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How does one know John Paul II is a One? On the enneagram, begin with the pope's penchant for scolding.

One of the most telling photographs of Pope John Paul II shows him wagging a scolding finger at liberation theologian Fr. Ernesto Cardenal of Nicaragua. He did this in front of God, the multitudes and the media. What type of man would do that?

If you're student of the enneagram, you might reply "a type One."

Each enneagram type has one major preoccupation or habitual way of paying attention. Type Ones are variously tagged as perfectionists, moral heroes, achievers or reformers. Their compulsion is summed up by the question, "What's wrong with this picture?"

They are intensely critical and, when healthy, they tend to be good judges. They are frequently hard workers and work for the highest motives -- because it is the right thing to do. They look for the moral high ground, and no task is accomplished until it is perfect.

The engine that drives this moral quest is anger. The type One is the only type driven by a twin compulsion: to be angy and to deny the anger. The anger is the source of their energy (and they are physically and morally energetic), but they can't admit their anger because anger is a sin. Even though their reforming anger is often obvious to others, it is hidden from themselves.

The inner drive of the One is to be always right. Morally right. And not only right but in such a way that any other opinion is wrong. Ones work hard to get others to be always morally right, too. What's worse for them, they are harder on themselves than on the rest of us. The cross of the One is an unrelenting critical conscience.

Pope John Paul, for all his assumed infallibility, is probably more critical of his work than anyone else. It was probably a type One who first pictured conscience as an unrelenting voice sitting on your shoulder whispering in your ear. This urge to be right has some dark roots. The search for rightness is really a compensation for lack of nurturance. Types Ones, unable to find nurturing in their past, often lack inner permission to be sensual or sexual. And if they are unhealthy, they suspect sensuality in others. When they are healthy, they are able to enjoy their bodies. Then a certain rigidity of body and mind relaxes and they are serene as well as sensual.

St. Paul was a type One. He scolded half the Mediterranean world. He worried a great deal about the thorn "in his flesh" (where Ones are most concerned). He was certainly on a crusade to be right and to convince his listeners that anyone who disagreed with him was terminally wrong. Traditionally, Solomon was considered a One because he was such a superb judge of what was right and wrong.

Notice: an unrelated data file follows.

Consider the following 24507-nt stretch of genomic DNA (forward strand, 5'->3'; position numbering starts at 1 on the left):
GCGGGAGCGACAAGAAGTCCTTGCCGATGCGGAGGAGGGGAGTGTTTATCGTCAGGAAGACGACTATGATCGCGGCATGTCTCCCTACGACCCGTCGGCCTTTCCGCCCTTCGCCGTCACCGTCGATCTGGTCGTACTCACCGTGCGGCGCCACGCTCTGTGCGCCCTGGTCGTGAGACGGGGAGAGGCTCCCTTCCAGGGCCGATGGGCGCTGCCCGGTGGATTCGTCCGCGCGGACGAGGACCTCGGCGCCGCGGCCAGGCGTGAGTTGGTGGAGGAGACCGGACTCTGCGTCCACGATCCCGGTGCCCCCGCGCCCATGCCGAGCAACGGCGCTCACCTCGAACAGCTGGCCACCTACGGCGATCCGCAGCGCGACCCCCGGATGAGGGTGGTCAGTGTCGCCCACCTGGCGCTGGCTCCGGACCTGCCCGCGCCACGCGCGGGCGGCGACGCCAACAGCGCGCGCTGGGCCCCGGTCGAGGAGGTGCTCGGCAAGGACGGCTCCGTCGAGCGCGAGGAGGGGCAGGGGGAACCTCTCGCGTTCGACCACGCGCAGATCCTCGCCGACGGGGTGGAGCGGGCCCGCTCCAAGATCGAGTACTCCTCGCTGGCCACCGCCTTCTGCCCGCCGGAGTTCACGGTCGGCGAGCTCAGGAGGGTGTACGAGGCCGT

On the darker side of One there were the Pharisees: rigid, punitive, angry, critical and reeking with moral authority. Pharisees get bad press because our literature and tradition take the side of Jesus, whom they were trying to set straight. But they had some good things going for them. They were keenly interested in how God was to be served -- an uncommon trait then and now. They defended the moral traditions that held people together. We have to grant virtue's necessity.

How do we know John Paul II is a One? Begin with his penchant for scolding. Besides Cardenal, he has condemned some great and loyal theologians and created a climate of fear throughout the church.

His latest encyclical is a classic type One document. It is, in the words of a recent NCR editoria, a "harsh, negative, rigid, authoritarian document." Apart from the tone, the content is typically a One's concern: the misuse of sensuality. John Paul did not write this admonitory missive as a response to some external crisis; by all accounts he's been fretting over all this lasciviousness for years. This is his issue.

In 1981 he wrote a book in Polish that was later translated into English as Love and Responsibility, a highly abstract, sanitized philosophical discourse on how to love correctly. It is filled with polysyllabic equivalents of finger-shaking. The book, opened at random, reveals that on page 63 he condemns Malthusianism, libertinism, utilitarianism, libidinous distortions, subjectivism and irresponsibility. The process of being right by condemning all that is wrong is a classic type One procedure. Ones pay attention to what is wrong, what is missing, what is out of order. Unhealthy Ones can walk into a field of flowers and notices the ground is dirty. Those who know that the young Wojtyla did his dissertation on Max Scheler will not be surprised that the central theme of Scheler's philosophy is resentment.

Fortunately, Jesus gave more clues about how to deal with Ones than with any other number. The key is the parables. The presupposition of a parable is that we are wrong about God and kindred matters. The lawyer in the Good Samaritan parable was wrong about who his neighbor was. The story of the prodigal father told us we're wrong about what God will forgive. Parables tell self-righteous Ones they are wrong and leave the correct answer open-ended.

It's not an entirely smooth solution. The Pharisees never did refute the parables or establish an exclusively morally right position. But they got so angry (their primary compulsion, remember?) that they killed the man who told the parables. Thing have changed little. Now again, a Oneish self-righteousness attacks the body of Christ.

Clarence Thomson is director of Credence Cassettes and lives in Kansas City, Mo.
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Author:Thomson, Clarence
Publication:National Catholic Reporter
Date:Dec 3, 1993
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